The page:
Jan Rosen (2007) compares smart business owners to fisherman in the article, “Benefits and traps in new tax rules.” The smart business owner, similar to fishermen who tune in to the weather report, stay attuned to “Washington’s ever-changing tax and regulatory climate for developments that could affect their profits” (Rosen, ¶ 1). Rosen relates two significant events that occurred during 2007:: On May 25, President Bush signed the Small Business and Work Opportunity Tax Act, and on Aug. 3, the Internal Revenue Service proposed regulations on the employee benefit plans known as cafeteria plans” ( ¶ 2).

According to Rosen (2007), although the name of the Small Business and Work Opportunity Tax Act sounds promising, it is actually technical and targeted narrowly. Barbara Weltman, a tax lawyer and in Millwood, N.Y., contends: “The most significant provision is the increased expensing limit for 2007 through 2010” (Weltman, as cited in Rosen, ¶ 7). Expensing, Rosen explains, basically means that instead of depreciating business equipment over several years, a business may take an immediate tax deduction when the owner purchases qualifying equipment. The SBWOTA extends the Work Opportunity Tax Credit through August 31, 2011, and expands. As noted by other sources in this paper, it permits businesses to claim tax credits for hiring certain workers, up to $4,800 each. The employees include particular veterans and workers, from 18 to 25 years old, from areas with a minimal number of employment opportunity sources (Rosen).


Eligible Groups

During 2009, the article, “Texas workforce commission highlights tax credits for employers,” (2009) reported that the Texas Workforce Commission (TWC) alerted Texas employers of the approximately $154 million in tax credits, available for companies that hire workers from specific demographics (Texas workforce…, 2009, ¶ 1). Tom Pauken, TWC Chairman, stressed: “It’s an especially good time for employers to take advantage of the Work Opportunity Tax Credit. This incentive allows them to benefit from federal tax savings, improve their bottom lines and boost the current economic climate.” (Texas workforce…, ¶ 2). The WOTC is designed to persuade employers to hire new employees from the nine groups of qualified individuals seeking jobs that the WOTC targets, individuals who mayface barriers to employment. The WOTC constitutes a credit of up to $2,400 for each qualifying employee, which includes the following individuals:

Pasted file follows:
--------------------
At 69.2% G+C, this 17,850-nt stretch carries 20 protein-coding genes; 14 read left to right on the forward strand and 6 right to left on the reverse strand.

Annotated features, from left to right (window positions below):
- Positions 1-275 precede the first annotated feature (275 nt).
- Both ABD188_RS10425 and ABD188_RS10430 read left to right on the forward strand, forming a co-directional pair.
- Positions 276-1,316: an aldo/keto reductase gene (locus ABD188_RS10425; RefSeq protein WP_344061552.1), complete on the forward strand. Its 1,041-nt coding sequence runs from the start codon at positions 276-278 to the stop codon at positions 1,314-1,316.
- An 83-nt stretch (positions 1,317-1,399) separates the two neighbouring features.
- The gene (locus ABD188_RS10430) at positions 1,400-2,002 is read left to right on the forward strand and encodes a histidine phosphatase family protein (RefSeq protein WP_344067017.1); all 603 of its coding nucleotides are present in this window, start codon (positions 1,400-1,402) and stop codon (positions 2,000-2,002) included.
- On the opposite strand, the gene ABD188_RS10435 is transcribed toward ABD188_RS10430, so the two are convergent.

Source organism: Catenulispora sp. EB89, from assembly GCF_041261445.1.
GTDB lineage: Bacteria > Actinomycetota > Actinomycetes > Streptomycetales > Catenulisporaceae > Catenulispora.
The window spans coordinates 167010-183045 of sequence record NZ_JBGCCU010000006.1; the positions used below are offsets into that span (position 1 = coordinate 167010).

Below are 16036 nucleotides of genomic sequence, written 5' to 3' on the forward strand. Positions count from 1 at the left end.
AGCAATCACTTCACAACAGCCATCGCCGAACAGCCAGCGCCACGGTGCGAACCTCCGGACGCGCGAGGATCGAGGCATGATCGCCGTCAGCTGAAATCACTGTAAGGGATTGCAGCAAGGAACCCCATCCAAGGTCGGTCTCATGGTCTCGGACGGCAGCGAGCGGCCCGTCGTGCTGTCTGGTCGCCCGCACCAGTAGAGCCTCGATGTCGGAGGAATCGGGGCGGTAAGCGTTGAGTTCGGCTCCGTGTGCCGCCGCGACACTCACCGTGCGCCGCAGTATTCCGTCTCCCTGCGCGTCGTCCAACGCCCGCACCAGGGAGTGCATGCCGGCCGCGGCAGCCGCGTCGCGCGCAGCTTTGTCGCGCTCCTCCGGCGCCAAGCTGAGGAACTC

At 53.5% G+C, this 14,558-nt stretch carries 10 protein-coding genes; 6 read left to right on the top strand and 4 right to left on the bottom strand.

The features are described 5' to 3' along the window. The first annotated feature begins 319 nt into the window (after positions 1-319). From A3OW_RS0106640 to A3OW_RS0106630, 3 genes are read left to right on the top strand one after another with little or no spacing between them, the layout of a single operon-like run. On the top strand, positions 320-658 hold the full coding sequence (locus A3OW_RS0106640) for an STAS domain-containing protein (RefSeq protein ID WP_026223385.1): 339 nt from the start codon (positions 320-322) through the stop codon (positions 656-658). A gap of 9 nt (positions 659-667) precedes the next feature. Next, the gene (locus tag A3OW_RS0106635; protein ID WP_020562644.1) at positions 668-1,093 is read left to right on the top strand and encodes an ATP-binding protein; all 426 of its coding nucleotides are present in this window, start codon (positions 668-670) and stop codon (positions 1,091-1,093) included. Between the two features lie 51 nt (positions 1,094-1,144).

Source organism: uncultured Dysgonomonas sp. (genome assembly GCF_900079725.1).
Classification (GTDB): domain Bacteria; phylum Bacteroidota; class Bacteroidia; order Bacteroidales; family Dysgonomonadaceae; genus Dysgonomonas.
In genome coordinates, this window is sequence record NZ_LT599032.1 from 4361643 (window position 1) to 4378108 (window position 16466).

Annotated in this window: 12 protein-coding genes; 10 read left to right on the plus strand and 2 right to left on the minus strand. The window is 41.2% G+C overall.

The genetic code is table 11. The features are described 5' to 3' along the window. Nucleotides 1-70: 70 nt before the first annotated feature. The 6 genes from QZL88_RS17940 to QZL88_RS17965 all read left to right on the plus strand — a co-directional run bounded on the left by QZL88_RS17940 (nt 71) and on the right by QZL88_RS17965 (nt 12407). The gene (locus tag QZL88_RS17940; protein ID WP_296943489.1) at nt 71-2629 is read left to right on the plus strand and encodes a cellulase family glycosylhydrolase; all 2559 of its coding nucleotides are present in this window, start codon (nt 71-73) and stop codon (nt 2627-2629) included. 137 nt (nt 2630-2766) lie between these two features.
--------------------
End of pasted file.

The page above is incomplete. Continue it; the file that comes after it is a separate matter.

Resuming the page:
Temporary Assistance for Needy Families (TANF) recipients

Veterans, which includes a specific subgroup for disabled veterans


Designated community residents

Vocational rehabilitation referrals

Summer youth

Food stamp recipients

Supplemental Security Income (SSI) recipients

Long-Term Family Assistance recipients (Texas workforce…, 2009, ¶ 3).

Even though the U.S. ranks as one of the most affluent nations in the world, a considerable number of individuals in the country live in poverty. Nan S. Ellis (2005) Professor of Law, Loyola College in Maryland, reports that during 2003, 35.9 million people in the U.S. reportedly lived below the poverty level, with 16.7% of these individuals being children. In “Employer-Based training programs for TANF recipients: A public policy examination,” Ellis notes that policy makers today, as in the past, continue to struggle with how to best address “the persistent issues of poverty, joblessness, and homelessness” (¶ 1).

Heather Leggiero, (2007) CPA, Albany, New York also relates details regarding the SBWOTA in the article, “The WOTC expanded. The Small Business and Work Opportunity Tax Act of 2007, P.L. 110-28 (SBWOTA) expanded the definition of the groups targeted by the WOTC, which had been in existence for a number of years. The SBWOTA also created tax incentives, expected to affect more clients than originally perceived as it “expanded the definition of ‘qualified veteran’ to include certain disabled veterans and broadened the definition of a targeted group of high-risk youths, now referred to as designated community residents (DCRs)” (Leggiero, ¶ 1). SBWOTA also allowed individuals and corporate taxpayers to claim the WOTC against the alternative minimum tax for tax years which began after December 31, 2006. These particular changes were deemed effective for employees hired after May 25, 2007, the enactment date for SBWOTA. The WOTC will reportedly end after August 31, 2011. (Leggiero).

Under Sec. 51(d)(3)(A)(ii), Leggiero, (2007) explains, a qualified veteran includes an individual entitled to receive compensation for his/her service-connected disability, permitting:

1. he/she has a hiring date no longer than one year after he/she was discharged or released from active duty in the U.S. armed forces or

2. he/she had “aggregate periods of unemployment during the one-year period ending on the hiring date that equal or exceed six months” (Leggiero, 2007, ¶ 3).